This is a standard JSON schema format, which you can read more about in the json-schema website. JSON schema is used in most projects to define custom forms like the one we are creating now, where you can define, among other things, the required fields for your form, as seen in the `required` section. Monokle uses the `react-json-schema-form` frontend component to render the forms for these templates. It takes the form fields definition which we just created, and a UI form definition, which we will build next. Create the file the file `form-ui-schema.json` with the following content:

Notice that we are using a custom widget, internally defined for Monokle, called `namespaceSelection`. This widget provides the user with a dropdown of available namespaces.

3. YAML manifest template

Finally, we’ll define the YAML manifest template with the placeholders that we will update with the form data. Note that we are using forms as an array because we can define multiple successive forms in our `monokle-template.json`, instead of having one huge form. In our case, we have only one form so we will use `forms[0]` to access it. Create the `template.yaml` file and populate it with:

As you can see, we have been able to enforce a specific type of property, by marking the form field as required and formatting it in a specific way in our template. You can also see that Monokle uses [[,..]] as the syntax for interpolation of form values and simple scripts written in javascript.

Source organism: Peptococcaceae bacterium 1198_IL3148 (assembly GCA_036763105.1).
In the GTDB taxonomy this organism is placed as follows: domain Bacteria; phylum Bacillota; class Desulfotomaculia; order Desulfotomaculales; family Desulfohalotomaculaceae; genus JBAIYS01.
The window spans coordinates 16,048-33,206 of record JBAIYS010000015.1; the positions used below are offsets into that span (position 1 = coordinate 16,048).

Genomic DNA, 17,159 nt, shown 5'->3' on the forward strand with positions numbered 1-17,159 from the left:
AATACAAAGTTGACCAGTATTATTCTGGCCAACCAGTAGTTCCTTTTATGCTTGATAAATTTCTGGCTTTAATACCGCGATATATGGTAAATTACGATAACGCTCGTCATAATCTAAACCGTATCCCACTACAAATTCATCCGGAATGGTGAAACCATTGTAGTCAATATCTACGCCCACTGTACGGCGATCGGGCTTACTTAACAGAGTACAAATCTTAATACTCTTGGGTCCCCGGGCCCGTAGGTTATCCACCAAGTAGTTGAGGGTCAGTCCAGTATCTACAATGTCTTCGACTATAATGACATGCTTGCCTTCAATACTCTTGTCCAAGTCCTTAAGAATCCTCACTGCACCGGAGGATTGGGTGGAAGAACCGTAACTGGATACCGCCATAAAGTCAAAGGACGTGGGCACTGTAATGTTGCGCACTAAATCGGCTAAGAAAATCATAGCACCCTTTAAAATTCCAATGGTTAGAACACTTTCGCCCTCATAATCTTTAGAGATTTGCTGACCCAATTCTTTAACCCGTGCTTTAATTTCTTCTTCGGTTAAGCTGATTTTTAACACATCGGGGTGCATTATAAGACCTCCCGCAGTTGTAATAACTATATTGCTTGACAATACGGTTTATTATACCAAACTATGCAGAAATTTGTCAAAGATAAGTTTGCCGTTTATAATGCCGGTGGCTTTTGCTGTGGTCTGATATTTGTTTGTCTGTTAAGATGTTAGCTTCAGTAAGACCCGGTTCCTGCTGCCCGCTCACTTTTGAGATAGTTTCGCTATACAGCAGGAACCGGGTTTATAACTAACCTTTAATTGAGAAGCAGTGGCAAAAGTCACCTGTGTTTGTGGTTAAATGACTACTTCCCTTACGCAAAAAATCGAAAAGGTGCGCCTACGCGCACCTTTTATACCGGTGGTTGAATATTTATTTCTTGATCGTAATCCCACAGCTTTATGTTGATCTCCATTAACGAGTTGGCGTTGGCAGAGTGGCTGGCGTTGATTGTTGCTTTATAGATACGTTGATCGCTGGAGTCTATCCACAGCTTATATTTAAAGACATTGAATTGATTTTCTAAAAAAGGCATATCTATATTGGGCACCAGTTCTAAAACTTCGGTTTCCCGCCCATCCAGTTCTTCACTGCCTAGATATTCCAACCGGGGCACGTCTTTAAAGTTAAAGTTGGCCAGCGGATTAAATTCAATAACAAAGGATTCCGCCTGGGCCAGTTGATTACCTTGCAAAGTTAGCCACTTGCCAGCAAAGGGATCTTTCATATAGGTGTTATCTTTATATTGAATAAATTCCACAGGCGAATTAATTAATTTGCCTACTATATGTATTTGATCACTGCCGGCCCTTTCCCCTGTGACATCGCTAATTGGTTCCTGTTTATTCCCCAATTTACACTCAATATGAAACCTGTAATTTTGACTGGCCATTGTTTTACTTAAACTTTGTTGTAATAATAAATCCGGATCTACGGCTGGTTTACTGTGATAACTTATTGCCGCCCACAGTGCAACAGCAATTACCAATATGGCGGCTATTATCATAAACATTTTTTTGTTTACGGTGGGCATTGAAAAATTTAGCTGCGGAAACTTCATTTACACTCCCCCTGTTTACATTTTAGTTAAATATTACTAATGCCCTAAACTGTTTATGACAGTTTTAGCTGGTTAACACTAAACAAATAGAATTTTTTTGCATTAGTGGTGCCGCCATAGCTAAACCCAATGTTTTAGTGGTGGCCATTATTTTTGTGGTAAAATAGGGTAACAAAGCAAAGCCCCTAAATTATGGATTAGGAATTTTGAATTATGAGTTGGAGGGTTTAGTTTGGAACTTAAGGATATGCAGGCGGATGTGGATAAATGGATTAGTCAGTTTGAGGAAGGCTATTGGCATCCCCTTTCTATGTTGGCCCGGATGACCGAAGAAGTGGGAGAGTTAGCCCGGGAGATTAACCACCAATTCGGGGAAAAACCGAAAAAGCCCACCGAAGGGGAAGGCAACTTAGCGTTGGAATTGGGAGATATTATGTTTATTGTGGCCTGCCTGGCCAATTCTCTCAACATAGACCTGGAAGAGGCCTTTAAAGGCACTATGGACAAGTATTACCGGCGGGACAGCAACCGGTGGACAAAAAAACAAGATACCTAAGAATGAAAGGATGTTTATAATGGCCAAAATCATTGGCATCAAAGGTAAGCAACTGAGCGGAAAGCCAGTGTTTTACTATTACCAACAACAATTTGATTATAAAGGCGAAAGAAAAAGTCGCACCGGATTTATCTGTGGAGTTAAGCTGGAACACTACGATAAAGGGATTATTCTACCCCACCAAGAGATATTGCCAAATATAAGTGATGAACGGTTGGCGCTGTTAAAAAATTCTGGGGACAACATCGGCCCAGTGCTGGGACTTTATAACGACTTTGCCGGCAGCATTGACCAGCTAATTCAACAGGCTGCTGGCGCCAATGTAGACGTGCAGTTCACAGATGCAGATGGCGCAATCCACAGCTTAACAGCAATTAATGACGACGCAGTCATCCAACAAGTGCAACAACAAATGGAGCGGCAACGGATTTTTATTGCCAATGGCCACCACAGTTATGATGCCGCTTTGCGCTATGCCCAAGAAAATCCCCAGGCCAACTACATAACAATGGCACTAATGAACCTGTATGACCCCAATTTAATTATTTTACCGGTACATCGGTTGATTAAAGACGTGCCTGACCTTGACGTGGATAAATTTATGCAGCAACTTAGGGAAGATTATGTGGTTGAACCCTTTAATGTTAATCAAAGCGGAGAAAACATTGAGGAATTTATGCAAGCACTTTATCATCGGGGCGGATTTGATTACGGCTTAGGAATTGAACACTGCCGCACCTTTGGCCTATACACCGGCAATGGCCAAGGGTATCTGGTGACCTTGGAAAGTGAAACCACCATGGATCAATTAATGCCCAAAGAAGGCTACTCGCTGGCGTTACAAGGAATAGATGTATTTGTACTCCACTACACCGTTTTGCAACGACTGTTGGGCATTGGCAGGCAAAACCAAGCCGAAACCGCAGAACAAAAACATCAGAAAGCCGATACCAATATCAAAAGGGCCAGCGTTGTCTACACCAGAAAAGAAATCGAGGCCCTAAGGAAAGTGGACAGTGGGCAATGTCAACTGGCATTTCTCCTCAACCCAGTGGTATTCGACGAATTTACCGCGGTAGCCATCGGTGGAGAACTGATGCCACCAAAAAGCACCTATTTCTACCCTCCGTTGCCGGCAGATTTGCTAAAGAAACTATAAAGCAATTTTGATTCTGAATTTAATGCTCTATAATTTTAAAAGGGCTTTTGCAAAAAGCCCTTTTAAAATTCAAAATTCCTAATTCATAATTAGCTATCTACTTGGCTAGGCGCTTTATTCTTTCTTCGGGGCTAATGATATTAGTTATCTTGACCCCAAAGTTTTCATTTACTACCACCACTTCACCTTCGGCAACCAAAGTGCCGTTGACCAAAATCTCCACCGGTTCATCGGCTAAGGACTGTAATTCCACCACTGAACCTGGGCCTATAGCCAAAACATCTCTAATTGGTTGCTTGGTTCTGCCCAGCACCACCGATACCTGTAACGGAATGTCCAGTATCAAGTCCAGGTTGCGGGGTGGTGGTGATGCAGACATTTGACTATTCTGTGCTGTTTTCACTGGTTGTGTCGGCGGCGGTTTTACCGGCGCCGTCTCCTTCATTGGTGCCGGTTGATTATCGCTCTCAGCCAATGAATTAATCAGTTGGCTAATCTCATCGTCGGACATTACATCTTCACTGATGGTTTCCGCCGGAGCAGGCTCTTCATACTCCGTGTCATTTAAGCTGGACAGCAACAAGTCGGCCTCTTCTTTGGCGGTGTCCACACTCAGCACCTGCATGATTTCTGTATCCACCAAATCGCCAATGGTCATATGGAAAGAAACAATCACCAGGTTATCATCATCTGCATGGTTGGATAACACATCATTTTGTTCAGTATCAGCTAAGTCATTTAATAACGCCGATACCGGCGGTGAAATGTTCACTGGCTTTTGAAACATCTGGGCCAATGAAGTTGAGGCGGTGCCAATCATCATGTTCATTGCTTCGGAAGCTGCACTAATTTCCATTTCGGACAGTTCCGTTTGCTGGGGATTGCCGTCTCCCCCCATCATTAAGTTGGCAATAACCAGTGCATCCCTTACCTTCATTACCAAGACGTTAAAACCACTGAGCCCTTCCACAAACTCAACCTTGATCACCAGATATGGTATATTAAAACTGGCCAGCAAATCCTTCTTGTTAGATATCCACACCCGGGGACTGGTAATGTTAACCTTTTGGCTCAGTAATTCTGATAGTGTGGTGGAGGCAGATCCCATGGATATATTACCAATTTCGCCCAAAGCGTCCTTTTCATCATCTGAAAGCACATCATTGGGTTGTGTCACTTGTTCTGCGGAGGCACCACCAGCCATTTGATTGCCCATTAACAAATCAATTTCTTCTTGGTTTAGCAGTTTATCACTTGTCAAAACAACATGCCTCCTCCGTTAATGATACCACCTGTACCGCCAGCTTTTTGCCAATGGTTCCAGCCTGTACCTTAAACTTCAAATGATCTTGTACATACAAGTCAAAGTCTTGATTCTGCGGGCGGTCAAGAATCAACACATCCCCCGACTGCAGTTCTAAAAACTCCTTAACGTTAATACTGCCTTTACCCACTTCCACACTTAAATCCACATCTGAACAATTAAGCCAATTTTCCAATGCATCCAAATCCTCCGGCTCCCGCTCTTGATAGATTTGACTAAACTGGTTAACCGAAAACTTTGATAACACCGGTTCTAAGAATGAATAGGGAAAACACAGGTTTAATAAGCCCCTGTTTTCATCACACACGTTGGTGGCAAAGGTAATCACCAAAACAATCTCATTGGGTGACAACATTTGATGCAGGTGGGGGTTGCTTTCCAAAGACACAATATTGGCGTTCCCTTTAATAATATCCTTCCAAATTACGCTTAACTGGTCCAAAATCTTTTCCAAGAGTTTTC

Upload your project to Github

Let us wrap up with the creation of the template and upload the `package.json` and our template folder to the Github repository that we created at the beginning of this tutorial.

Importing your template in Monokle

Now that we have defined our template configuration, the form definition and our manifest with its placeholders, we need to import the template to Monokle in our configured project.

Click on the plugin section, on the top left of Monokle’s interface

plugin control for Kubernetes

Click on install, and add your Github repository link on the prompted field.

K8s endpoint plugins

You will now find your brand new plugin in the Plugin Manager, as shown below

plugin toggles

If you check the Templates section, you’ll now find your new template available to use.

deploying Kubernetes pod template

Using your template

Let’s create a basic pod by using the template and filling the form:

Elctron kubernetes deployment

Now that the Manifest is created, we can save it and deploy it!

deployment confirmed

And just like that, you’ve created a template! 🥳

Next Steps

All the steps from this tutorial can be found in this Github repository – feel free to clone it, make your own changes and use it as a starting point to your new templates. You can also read and learn more in the Monokle documentation about plugins and templates.

Check Monokle on GitHub — and let us know if you’re missing something we should be adding to make your everyday life with Kubernetes manifests and resources easier.

Related Content